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Driver in two car crashes may be criminally liable for responding officer’s death

February 18, 2015 By Charisma L. Troiano, Esq. Brooklyn Daily Eagle
Appellate Division Justice L. Priscilla Hall, along with three other justices, agreed that a patient with schizoaffective disorder lacked the capacity to make reasoned decisions about her medical care. Photo by Marc Hibsher
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A Brooklyn appellate court has reinstated charges against a drunk driver and found that criminal liability may apply even when a defendant is not the immediate cause of a deadly accident.

In assessing the rules of criminal procedure and the definition of legal cause, the justices ruled that foreseeability of harm or death was a key factor in sustaining the charge and indictment.

James Ryan was arrested after Nassau County prosecutors alleged he caused two car collisions on the Long Island Expressway in 2012. According to court documents and evidence presented to a grand jury, Ryan was driving while drunk, and after the two separate crashes, he stopped in an HOV lane on the expressway.

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An unidentified police officer responded, and while standing next to Ryan’s car, the officer was “struck and killed when the driver of a sport utility vehicle traveling in the HOV lane did not see him or [Ryan’s] stopped car in time to avoid hitting them.” 

Prosecutors charged Ryan with the officer’s death, arguing that his actions — the crashes that the officer was responding to and his vehicle being stopped on the highway — were to blame for that officer being on the expressway and his untimely death.  

Ryan challenged, and a Nassau Supreme Court agreed that the charge and the grand jury indictment were erroneous because Ryan was not the actual cause of the officer’s death. In other words, Ryan contended that the driver of the SUV actually provided the fatal hit — thus causing the officer’s death. 

In New York, a defendant can be held criminally liable for another’s death if the defendant engaged in conduct that actually contributed to the victim’s death.  

In arguing to dismiss, Ryan’s attorney focused on the issue of causation and, in particular, the direct cause of the officer’s death. Ryan asserted that while the officer was responding to accidents for which Ryan may have been responsible, Ryan was not the actual cause of the officer’s death. Instead, the argument continued, the SUV driver, “who failed to see the officer as well as the defendant’s stopped vehicle, [was] a superseding cause of the officer’s death.” 

The Nassau Supreme Court found that there was a 5- to 10-minute gap between Ryan’s multiple car collisions and the arrival of the SUV that eventually crashed into the responding officer.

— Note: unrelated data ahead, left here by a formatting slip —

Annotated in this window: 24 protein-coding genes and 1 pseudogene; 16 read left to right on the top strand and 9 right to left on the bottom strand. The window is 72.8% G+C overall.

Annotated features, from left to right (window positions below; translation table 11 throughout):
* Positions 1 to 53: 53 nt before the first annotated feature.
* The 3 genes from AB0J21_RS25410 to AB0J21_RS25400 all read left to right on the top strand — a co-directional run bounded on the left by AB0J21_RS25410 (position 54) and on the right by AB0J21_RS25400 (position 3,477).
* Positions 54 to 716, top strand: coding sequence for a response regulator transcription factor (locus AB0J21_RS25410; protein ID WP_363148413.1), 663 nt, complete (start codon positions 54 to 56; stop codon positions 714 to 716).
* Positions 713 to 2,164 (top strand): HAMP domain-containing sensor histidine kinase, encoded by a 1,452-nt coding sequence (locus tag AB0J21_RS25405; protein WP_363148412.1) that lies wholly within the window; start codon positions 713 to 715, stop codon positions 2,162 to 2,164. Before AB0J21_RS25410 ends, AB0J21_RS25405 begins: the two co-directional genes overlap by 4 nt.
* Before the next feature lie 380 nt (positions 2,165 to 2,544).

In the lower court’s view, the death of the officer was not part of a “continuing chain of events” set in motion by the defendant but was caused solely by the conduct of the driver of the SUV, court papers noted.  The charge against Ryan for the officer’s death was stricken. 

Prosecutors appealed to the Appellate Division, Second Department, which reversed the lower court’s ruling on all counts.

The Brooklyn-based court gently broke down the evidentiary standard for grand jury presentations and the meaning of cause. New York’s criminal procedural law authorizes grand juries to hand down indictments when the evidence before it is legally sufficient to establish that the defendant committed the crime accused.

As the Brooklyn justices explain, “legally sufficient evidence means competent evidence which, if accepted as true, would establish every element of an offense charged and the defendant’s commission thereof.” 

In assessing whether the evidence against Ryan was legally sufficient to support a full indictment, including the charge for the death of the responding officer, the higher appeals court reviewed causation and the role Ryan played in the officer’s ultimate end.  

According to the four-judge Brooklyn panel, “the test is, instead, whether it may be reasonably foreseen that the defendant’s actions would result in the victim’s death.”

In other words, if it can be expected that an officer would be hit by a car while responding to an accident on the expressway, then Ryan can be found criminally liable.  

“[The] defendant’s actions may, under the criminal law, constitute a ‘sufficiently direct cause’ of the death to warrant criminal liability for it,” the court wrote. 

Reviewing the facts, the court held that it was “reasonably foreseeable” that Ryan driving while intoxicated would “cause collisions … that the police would respond and be required to be in the roadway, where they would be exposed to the potentially lethal danger presented by fast-moving traffic.” 

The Brooklyn justices reversed the lower court’s decision and reinstated the charges against Ryan for the responding officer’s death. 

Associate Justices Reinaldo E. Rivera, Ruth C. Balkin, L. Pricscilla Hall and Sandra L. Sgroi sat on the deciding panel.  Matthew C. Hug, from Troy, N.Y, represented Ryan, and Robert A. Schwartz and Sarah S. Rabinowitz served as of counsel for the Nassau County District Attorney’s office.

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